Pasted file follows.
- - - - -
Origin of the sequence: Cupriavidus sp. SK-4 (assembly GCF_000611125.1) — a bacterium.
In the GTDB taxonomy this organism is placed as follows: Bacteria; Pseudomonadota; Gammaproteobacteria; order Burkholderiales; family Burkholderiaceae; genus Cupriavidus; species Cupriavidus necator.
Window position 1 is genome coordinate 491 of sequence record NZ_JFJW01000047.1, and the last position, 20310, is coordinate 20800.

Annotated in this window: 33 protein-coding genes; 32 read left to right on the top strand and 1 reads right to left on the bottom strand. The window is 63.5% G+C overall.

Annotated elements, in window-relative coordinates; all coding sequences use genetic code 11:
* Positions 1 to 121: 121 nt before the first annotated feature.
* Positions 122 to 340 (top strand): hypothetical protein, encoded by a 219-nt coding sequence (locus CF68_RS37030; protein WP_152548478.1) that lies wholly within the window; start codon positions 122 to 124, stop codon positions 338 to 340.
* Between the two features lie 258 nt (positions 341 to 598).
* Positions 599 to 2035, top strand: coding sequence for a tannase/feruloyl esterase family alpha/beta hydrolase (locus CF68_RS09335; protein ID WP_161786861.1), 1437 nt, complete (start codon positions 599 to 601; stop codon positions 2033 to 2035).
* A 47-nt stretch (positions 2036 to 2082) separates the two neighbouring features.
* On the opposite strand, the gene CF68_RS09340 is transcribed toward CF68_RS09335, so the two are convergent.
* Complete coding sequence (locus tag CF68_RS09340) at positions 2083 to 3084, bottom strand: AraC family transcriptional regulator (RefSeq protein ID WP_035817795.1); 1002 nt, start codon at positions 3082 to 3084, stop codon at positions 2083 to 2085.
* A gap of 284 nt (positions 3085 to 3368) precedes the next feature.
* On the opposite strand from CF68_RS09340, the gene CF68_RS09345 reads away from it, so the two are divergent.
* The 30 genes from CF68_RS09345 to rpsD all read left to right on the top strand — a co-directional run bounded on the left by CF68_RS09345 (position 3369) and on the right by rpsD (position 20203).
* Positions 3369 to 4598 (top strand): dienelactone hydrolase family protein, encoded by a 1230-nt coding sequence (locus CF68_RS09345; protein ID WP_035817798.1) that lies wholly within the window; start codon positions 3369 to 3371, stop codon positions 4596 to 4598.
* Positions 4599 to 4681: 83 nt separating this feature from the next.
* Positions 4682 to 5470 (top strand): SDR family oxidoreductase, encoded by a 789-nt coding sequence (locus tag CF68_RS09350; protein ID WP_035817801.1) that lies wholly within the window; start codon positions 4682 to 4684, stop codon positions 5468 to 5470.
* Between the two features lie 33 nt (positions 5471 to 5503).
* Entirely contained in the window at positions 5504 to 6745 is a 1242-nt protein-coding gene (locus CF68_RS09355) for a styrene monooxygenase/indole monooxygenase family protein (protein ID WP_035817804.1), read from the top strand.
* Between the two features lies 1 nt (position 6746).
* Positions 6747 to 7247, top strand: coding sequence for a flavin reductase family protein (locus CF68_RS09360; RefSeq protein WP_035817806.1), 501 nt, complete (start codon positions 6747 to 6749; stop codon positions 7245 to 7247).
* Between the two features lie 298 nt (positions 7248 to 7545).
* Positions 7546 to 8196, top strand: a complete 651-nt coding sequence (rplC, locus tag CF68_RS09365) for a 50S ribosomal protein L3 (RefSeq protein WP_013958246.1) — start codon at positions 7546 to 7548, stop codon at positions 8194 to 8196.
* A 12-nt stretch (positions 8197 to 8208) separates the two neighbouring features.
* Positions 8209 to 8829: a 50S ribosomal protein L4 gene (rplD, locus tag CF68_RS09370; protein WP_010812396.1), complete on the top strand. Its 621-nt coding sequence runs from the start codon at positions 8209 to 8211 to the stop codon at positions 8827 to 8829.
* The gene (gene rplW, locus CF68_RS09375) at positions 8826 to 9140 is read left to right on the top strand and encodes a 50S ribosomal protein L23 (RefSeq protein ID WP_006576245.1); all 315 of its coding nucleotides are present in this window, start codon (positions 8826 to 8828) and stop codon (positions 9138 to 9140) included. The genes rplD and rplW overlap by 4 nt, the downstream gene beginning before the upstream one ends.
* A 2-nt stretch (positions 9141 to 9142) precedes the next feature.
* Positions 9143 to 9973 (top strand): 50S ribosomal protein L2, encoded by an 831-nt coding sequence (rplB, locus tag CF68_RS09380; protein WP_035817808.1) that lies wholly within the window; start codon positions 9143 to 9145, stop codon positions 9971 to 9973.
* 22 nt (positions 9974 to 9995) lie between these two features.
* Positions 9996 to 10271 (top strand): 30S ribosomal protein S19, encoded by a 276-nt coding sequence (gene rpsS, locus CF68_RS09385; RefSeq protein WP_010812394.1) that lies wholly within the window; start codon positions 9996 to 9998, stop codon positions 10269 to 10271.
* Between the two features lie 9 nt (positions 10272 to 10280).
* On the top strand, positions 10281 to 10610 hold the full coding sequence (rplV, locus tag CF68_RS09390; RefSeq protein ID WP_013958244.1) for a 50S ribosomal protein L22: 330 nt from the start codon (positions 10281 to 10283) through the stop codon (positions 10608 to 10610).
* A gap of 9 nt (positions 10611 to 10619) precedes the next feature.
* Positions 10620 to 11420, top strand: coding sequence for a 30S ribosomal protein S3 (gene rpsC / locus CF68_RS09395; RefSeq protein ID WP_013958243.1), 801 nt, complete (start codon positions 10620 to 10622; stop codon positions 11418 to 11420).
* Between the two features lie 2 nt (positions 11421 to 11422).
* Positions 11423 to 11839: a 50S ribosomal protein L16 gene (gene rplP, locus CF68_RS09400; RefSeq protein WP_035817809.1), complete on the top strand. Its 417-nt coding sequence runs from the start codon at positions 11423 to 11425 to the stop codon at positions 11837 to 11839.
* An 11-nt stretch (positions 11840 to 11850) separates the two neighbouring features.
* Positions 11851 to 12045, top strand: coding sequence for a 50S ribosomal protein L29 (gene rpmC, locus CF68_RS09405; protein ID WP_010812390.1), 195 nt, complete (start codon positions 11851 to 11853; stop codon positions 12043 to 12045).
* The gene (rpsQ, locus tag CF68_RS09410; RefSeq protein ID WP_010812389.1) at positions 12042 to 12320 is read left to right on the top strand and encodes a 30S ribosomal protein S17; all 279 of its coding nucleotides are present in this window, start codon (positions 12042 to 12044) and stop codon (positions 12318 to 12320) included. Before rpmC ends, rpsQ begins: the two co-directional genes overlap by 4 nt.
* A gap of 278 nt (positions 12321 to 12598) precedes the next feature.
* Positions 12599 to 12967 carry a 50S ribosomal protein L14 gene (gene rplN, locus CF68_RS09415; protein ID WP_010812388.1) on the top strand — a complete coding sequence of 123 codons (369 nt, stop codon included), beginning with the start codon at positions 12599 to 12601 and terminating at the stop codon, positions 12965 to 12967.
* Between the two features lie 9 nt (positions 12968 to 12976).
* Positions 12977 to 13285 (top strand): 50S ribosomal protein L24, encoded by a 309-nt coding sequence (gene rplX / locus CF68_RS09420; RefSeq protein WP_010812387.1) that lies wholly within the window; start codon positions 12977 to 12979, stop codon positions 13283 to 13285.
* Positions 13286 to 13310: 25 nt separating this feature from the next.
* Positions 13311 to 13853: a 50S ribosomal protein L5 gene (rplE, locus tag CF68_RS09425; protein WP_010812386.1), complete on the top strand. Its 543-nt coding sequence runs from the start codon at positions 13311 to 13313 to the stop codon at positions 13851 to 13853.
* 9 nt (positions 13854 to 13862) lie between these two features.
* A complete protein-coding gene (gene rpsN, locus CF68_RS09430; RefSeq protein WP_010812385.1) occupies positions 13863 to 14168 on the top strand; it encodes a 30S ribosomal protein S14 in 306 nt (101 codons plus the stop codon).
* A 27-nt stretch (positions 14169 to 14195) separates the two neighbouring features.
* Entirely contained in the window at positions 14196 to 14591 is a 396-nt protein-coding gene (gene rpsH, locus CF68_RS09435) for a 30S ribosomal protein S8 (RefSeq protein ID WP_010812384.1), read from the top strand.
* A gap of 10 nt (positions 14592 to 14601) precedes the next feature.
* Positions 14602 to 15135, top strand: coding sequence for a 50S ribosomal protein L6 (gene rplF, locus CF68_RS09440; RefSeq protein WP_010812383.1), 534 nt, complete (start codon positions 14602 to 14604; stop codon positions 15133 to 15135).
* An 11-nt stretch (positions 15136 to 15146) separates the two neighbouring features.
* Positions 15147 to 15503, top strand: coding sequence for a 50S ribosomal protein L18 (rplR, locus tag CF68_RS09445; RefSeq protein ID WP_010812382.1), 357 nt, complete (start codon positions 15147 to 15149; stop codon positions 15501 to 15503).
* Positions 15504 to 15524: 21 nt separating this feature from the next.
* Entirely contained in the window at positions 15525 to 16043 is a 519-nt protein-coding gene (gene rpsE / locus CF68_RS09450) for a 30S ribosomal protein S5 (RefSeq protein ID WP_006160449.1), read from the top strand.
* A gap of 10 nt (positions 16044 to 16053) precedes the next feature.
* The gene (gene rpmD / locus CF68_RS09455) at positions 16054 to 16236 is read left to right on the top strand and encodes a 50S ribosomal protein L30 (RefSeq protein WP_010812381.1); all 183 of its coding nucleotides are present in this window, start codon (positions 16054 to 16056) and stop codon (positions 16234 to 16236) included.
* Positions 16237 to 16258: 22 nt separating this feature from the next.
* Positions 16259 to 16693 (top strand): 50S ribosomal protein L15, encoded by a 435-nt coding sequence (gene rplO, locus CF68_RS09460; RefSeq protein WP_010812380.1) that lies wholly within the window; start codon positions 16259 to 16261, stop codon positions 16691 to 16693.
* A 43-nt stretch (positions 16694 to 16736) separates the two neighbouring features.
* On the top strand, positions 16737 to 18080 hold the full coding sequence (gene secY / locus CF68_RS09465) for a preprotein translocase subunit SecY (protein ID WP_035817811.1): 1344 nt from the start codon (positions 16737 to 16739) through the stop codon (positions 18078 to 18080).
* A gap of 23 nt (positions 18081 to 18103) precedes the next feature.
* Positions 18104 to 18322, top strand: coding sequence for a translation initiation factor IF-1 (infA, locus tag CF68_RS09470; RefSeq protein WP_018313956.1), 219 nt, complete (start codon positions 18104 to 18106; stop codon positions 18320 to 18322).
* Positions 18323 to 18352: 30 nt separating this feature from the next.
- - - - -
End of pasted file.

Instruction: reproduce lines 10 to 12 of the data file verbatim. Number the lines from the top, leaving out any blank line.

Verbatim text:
* A 47-nt stretch (positions 2036 to 2082) separates the two neighbouring features.
* On the opposite strand, the gene CF68_RS09340 is transcribed toward CF68_RS09335, so the two are convergent.
* Complete coding sequence (locus tag CF68_RS09340) at positions 2083 to 3084, bottom strand: AraC family transcriptional regulator (RefSeq protein ID WP_035817795.1); 1002 nt, start codon at positions 3082 to 3084, stop codon at positions 2083 to 2085.